Tip line: Submit the ‘dark patterns’ you see online


A new tip line allows people to submit examples of dark patterns online. Here’s what that means.

Many companies routinely rely on design features to deceive, force, or manipulate us online. You ask us to sync our contact list or allow cookie tracking while hiding options that would allow us to refuse; They convince us to buy things by offering a product as limited or “only for a limited time” when it is not; they sign us up for subscription services and then make it extremely difficult for us to unsubscribe. All of these are examples of so-called “dark patterns” – user interface designs that online companies benefit from at our expense.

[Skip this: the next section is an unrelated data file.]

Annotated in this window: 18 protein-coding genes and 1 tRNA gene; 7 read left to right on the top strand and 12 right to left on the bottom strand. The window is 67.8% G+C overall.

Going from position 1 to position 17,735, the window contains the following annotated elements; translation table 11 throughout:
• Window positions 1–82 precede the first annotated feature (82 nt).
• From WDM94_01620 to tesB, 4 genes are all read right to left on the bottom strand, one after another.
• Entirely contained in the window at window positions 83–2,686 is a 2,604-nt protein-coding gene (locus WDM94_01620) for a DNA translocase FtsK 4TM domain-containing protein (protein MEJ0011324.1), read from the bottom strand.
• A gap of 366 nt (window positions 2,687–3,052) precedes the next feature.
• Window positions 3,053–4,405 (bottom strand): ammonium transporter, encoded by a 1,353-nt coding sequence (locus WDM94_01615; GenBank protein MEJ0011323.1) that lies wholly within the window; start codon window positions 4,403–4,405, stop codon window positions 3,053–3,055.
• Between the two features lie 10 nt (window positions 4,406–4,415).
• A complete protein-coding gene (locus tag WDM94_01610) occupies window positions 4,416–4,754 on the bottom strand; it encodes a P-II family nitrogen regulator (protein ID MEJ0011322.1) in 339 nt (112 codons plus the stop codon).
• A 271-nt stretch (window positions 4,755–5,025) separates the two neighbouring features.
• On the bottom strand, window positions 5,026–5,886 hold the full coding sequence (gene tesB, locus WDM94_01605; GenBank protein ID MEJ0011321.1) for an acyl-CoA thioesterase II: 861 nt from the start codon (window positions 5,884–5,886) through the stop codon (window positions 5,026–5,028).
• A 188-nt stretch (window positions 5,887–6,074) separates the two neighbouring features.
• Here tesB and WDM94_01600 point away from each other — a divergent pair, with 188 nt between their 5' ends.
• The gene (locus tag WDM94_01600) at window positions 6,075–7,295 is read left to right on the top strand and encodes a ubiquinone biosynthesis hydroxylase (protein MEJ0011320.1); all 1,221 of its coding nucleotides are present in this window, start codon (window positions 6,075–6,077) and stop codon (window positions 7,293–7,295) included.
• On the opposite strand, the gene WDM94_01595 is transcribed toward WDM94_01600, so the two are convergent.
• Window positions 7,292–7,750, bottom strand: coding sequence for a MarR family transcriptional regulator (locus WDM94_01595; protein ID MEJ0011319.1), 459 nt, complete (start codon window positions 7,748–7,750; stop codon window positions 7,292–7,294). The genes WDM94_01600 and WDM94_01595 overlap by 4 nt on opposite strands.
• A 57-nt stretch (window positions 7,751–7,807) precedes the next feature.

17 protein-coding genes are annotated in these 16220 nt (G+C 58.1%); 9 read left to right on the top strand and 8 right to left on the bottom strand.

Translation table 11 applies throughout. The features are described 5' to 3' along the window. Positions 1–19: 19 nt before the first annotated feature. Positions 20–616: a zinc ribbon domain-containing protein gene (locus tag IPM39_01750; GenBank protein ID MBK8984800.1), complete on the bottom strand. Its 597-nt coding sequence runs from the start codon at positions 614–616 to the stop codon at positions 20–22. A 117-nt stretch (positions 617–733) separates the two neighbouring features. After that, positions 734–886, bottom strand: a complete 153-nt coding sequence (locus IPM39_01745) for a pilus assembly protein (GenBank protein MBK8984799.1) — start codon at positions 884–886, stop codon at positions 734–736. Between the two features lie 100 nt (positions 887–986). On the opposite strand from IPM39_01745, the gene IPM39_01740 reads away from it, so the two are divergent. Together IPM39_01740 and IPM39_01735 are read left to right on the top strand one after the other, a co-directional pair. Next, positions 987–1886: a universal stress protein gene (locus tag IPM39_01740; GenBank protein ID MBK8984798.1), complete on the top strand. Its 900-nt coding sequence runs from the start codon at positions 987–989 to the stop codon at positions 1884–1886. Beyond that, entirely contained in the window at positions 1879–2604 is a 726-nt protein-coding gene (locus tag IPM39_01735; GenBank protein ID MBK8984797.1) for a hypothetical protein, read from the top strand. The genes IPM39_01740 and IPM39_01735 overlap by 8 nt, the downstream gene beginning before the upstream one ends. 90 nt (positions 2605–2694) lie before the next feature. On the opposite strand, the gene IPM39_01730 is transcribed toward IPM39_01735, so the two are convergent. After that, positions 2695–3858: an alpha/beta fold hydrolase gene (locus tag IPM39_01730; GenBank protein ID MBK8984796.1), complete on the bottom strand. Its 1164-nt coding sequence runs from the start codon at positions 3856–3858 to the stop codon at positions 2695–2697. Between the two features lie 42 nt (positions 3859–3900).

To better understand the universe of dark patterns, Stanford University Laboratory for digital civil society (DCSL) is now hosting the Top line. Lucy Bernholz, the director of DCSL, and Jennifer King, Privacy and Data Policy Fellow at the Stanford Institute for Human-Centered Artificial Intelligence, are coordinating the project.

Here King describes the increased use of dark patterns, plans for that Top line, and their hopes for future regulation of dark patterns:

Source: Katharine Miller for Stanford University


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